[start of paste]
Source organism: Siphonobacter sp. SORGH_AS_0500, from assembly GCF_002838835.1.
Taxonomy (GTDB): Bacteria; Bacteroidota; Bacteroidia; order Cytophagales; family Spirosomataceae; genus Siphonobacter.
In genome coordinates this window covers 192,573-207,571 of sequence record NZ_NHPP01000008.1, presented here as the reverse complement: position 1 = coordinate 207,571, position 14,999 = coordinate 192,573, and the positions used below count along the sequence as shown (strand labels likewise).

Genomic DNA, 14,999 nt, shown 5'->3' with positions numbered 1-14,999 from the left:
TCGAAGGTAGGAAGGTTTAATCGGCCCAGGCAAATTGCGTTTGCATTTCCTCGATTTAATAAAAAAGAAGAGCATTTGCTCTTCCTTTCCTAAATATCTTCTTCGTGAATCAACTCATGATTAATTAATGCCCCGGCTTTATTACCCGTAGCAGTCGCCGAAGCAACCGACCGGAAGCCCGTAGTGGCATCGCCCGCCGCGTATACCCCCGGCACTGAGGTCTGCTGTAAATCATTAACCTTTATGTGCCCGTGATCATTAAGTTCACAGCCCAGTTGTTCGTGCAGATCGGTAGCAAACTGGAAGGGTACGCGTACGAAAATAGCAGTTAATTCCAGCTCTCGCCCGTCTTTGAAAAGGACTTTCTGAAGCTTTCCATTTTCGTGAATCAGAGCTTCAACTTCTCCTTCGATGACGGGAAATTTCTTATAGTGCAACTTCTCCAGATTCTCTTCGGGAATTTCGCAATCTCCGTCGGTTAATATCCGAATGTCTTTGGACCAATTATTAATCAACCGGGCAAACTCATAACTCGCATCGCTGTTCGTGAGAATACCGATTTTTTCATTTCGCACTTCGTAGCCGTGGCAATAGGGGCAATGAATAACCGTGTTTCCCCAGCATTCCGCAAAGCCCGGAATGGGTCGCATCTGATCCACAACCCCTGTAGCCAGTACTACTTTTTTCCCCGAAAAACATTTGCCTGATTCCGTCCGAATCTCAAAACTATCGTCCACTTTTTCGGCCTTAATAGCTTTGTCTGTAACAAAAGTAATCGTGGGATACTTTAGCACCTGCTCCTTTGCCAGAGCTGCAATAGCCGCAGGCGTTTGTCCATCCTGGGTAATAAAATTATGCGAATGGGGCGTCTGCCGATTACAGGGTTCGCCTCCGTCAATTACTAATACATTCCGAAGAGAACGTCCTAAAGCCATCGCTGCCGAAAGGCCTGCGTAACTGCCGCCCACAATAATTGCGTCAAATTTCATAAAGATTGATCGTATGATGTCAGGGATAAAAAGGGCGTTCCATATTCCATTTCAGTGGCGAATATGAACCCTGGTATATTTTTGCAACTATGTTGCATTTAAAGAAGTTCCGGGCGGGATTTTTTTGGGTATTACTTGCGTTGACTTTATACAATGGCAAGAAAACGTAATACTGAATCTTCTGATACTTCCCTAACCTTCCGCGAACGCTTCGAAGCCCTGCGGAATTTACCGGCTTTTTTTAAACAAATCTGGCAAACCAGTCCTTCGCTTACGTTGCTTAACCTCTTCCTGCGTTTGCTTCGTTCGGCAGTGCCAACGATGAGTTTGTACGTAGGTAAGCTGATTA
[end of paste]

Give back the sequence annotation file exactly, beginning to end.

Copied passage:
Source organism: Siphonobacter sp. SORGH_AS_0500, from assembly GCF_002838835.1.
Taxonomy (GTDB): Bacteria; Bacteroidota; Bacteroidia; order Cytophagales; family Spirosomataceae; genus Siphonobacter.
In genome coordinates this window covers 192,573-207,571 of sequence record NZ_NHPP01000008.1, presented here as the reverse complement: position 1 = coordinate 207,571, position 14,999 = coordinate 192,573, and the positions used below count along the sequence as shown (strand labels likewise).

Genomic DNA, 14,999 nt, shown 5'->3' with positions numbered 1-14,999 from the left:
TCGAAGGTAGGAAGGTTTAATCGGCCCAGGCAAATTGCGTTTGCATTTCCTCGATTTAATAAAAAAGAAGAGCATTTGCTCTTCCTTTCCTAAATATCTTCTTCGTGAATCAACTCATGATTAATTAATGCCCCGGCTTTATTACCCGTAGCAGTCGCCGAAGCAACCGACCGGAAGCCCGTAGTGGCATCGCCCGCCGCGTATACCCCCGGCACTGAGGTCTGCTGTAAATCATTAACCTTTATGTGCCCGTGATCATTAAGTTCACAGCCCAGTTGTTCGTGCAGATCGGTAGCAAACTGGAAGGGTACGCGTACGAAAATAGCAGTTAATTCCAGCTCTCGCCCGTCTTTGAAAAGGACTTTCTGAAGCTTTCCATTTTCGTGAATCAGAGCTTCAACTTCTCCTTCGATGACGGGAAATTTCTTATAGTGCAACTTCTCCAGATTCTCTTCGGGAATTTCGCAATCTCCGTCGGTTAATATCCGAATGTCTTTGGACCAATTATTAATCAACCGGGCAAACTCATAACTCGCATCGCTGTTCGTGAGAATACCGATTTTTTCATTTCGCACTTCGTAGCCGTGGCAATAGGGGCAATGAATAACCGTGTTTCCCCAGCATTCCGCAAAGCCCGGAATGGGTCGCATCTGATCCACAACCCCTGTAGCCAGTACTACTTTTTTCCCCGAAAAACATTTGCCTGATTCCGTCCGAATCTCAAAACTATCGTCCACTTTTTCGGCCTTAATAGCTTTGTCTGTAACAAAAGTAATCGTGGGATACTTTAGCACCTGCTCCTTTGCCAGAGCTGCAATAGCCGCAGGCGTTTGTCCATCCTGGGTAATAAAATTATGCGAATGGGGCGTCTGCCGATTACAGGGTTCGCCTCCGTCAATTACTAATACATTCCGAAGAGAACGTCCTAAAGCCATCGCTGCCGAAAGGCCTGCGTAACTGCCGCCCACAATAATTGCGTCAAATTTCATAAAGATTGATCGTATGATGTCAGGGATAAAAAGGGCGTTCCATATTCCATTTCAGTGGCGAATATGAACCCTGGTATATTTTTGCAACTATGTTGCATTTAAAGAAGTTCCGGGCGGGATTTTTTTGGGTATTACTTGCGTTGACTTTATACAATGGCAAGAAAACGTAATACTGAATCTTCTGATACTTCCCTAACCTTCCGCGAACGCTTCGAAGCCCTGCGGAATTTACCGGCTTTTTTTAAACAAATCTGGCAAACCAGTCCTTCGCTTACGTTGCTTAACCTCTTCCTGCGTTTGCTTCGTTCGGCAGTGCCAACGATGAGTTTGTACGTAGGTAAGCTGATTA